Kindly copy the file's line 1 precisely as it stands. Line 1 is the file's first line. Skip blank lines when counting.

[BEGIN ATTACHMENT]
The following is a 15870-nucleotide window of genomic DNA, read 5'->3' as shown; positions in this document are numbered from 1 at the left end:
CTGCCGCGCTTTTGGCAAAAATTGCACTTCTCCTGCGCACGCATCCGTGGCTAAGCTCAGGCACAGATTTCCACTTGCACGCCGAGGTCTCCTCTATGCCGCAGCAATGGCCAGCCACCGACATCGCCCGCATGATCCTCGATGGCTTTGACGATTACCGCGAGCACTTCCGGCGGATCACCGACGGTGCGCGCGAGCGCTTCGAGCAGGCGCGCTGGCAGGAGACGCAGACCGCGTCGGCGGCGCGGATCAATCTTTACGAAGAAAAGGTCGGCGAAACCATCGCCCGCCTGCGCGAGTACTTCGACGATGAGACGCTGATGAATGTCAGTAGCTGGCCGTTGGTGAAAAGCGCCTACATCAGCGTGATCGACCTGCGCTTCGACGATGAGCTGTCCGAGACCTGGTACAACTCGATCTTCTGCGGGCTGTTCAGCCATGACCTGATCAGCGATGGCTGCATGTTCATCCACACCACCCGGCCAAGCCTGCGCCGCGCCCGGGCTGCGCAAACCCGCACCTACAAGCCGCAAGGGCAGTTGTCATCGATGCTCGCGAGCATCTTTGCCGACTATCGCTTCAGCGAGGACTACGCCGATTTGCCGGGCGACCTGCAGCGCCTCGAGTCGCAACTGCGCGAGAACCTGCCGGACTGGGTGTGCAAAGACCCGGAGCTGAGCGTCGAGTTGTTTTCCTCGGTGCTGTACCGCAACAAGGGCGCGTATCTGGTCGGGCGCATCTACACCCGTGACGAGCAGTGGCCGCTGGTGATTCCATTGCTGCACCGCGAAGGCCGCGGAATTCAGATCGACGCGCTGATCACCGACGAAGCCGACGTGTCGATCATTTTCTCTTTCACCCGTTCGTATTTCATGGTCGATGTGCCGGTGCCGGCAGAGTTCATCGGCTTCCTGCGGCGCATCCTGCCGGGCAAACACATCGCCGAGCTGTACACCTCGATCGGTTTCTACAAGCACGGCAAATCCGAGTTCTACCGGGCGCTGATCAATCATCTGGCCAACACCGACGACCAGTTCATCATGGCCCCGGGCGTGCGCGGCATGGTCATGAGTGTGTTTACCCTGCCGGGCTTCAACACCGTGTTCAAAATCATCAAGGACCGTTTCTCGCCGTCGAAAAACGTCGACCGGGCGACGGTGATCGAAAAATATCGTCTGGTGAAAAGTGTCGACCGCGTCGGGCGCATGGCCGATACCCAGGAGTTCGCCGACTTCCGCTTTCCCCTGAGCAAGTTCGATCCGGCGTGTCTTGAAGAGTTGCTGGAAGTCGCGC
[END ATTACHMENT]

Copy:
The following is a 15870-nucleotide window of genomic DNA, read 5'->3' as shown; positions in this document are numbered from 1 at the left end: